Cases of the Month
Exacerbation of myasthenia gravis with voriconazole
Article first published online: 10 MAY 2013
Copyright © 2012 Wiley Periodicals, Inc.
Muscle & Nerve
Volume 47, Issue 6, pages 928–930, June 2013
How to Cite
Azzam, R., Shaikh, A. G., Serra, A. and Katirji, B. (2013), Exacerbation of myasthenia gravis with voriconazole. Muscle Nerve, 47: 928–930. doi: 10.1002/mus.23751
- Issue published online: 23 MAY 2013
- Article first published online: 10 MAY 2013
- Accepted manuscript online: 14 DEC 2012 02:42AM EST
- Manuscript Accepted: 10 DEC 2012
We describe a patient with stable generalized myasthenia gravis who presented with new onset severe ophthalmoplegia and ptosis after initiation of voriconazole for aspergillosis.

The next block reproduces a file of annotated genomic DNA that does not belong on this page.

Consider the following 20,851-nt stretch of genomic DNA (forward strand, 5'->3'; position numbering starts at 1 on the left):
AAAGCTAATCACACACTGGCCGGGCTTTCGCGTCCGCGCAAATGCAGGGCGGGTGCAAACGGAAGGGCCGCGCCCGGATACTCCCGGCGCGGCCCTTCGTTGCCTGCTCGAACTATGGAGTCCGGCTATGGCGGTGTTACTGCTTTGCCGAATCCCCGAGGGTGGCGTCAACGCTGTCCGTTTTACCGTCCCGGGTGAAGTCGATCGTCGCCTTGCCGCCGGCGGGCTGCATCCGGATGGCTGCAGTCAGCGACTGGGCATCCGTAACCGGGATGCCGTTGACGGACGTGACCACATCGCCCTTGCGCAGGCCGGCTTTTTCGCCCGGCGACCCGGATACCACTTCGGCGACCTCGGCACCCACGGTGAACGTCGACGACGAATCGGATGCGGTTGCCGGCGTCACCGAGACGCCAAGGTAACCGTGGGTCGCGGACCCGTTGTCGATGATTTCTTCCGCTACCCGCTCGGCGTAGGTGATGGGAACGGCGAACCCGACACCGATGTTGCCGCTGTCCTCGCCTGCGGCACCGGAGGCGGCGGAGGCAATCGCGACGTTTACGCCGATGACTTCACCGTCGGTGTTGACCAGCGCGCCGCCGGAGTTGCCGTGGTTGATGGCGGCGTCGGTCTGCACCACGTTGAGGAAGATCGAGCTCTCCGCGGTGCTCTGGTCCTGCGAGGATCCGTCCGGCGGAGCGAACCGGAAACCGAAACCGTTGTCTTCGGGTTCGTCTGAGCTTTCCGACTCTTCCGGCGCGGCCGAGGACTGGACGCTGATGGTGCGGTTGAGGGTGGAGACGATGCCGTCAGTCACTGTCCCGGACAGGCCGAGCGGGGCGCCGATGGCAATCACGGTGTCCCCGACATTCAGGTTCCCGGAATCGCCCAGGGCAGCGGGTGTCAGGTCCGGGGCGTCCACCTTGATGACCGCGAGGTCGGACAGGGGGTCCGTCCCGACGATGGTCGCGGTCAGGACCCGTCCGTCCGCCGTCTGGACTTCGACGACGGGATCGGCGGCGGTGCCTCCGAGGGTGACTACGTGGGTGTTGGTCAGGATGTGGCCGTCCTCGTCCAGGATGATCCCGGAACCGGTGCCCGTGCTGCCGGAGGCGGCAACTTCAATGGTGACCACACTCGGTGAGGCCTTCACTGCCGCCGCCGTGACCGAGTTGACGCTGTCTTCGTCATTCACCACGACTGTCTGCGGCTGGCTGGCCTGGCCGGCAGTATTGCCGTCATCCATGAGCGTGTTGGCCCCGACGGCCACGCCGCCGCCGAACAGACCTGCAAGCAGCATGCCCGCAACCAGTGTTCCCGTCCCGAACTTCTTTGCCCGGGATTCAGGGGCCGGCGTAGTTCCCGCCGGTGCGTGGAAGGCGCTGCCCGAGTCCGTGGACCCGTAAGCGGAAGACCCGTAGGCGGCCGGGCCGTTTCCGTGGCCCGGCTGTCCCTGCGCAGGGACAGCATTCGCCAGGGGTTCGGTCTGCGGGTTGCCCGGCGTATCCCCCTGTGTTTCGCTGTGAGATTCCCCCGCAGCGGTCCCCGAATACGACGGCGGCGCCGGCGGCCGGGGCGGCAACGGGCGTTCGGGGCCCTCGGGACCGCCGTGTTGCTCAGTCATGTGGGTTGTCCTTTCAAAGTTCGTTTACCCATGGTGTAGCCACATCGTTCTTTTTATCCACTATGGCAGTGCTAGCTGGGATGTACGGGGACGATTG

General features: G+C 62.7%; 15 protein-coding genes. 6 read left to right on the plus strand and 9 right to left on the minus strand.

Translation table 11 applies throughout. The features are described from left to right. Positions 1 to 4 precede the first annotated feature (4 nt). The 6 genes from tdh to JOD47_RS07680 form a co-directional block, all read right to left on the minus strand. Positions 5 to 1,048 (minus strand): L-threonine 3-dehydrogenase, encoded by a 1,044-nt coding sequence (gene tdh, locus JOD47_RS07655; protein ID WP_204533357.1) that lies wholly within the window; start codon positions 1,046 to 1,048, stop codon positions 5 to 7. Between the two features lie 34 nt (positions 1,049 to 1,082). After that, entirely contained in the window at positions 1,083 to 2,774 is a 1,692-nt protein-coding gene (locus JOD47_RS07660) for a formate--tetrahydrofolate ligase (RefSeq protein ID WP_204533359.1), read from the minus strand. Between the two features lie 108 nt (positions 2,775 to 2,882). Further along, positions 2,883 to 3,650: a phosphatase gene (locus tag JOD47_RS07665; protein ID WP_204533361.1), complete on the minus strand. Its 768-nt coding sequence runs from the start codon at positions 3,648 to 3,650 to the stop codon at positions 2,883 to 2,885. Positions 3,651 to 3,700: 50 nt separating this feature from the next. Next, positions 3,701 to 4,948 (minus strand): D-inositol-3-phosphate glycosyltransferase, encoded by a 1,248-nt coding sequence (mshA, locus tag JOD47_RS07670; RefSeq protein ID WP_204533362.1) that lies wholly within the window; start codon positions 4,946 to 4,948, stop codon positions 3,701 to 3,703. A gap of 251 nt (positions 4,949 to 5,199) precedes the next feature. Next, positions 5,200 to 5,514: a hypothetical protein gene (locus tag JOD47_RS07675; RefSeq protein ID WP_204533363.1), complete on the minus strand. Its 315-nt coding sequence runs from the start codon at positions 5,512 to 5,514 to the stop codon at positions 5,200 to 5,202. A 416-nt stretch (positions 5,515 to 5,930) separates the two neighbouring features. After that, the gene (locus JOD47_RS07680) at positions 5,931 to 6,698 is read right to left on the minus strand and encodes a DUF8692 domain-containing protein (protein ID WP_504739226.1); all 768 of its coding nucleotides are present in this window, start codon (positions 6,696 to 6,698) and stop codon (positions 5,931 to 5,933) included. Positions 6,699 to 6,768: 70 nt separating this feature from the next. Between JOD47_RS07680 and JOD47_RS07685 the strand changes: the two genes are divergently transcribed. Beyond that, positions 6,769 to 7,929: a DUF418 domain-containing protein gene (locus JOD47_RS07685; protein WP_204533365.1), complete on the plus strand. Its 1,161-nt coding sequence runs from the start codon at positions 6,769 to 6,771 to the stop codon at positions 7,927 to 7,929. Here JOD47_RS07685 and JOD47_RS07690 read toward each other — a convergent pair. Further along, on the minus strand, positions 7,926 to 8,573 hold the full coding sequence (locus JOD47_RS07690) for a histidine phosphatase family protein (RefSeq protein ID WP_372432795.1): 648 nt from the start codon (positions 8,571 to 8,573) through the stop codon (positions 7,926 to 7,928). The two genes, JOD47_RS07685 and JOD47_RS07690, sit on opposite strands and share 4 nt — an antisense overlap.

Ligand-protein docking software was used to simulate the interaction of voriconazole with the acetylcholine receptor (AChR). We tested voriconazole binding to AChR in comparison to high affinity and neutral compounds.
There was no clinical improvement after intravenous immunoglobulin infusion and plasmapheresis. However, the patient improved slowly after withdrawal of voriconazole. Based on our results, voriconazole binds favorably to AChR and may putatively block muscle nicotinic AChRs. Other theoretical explanations include blocking potassium channels and reducing their intracellular trafficking.
The mechanisms involved in ocular exacerbation may be multi-factorial, reflecting the intricate dynamics of the neuromuscular junction. It is important to consider medications that harbor pyridine or pyrimidine moieties as potential causes of exacerbation in myasthenic patients, especially those who present with ocular symptoms. Muscle Nerve 47: 928–930, 2013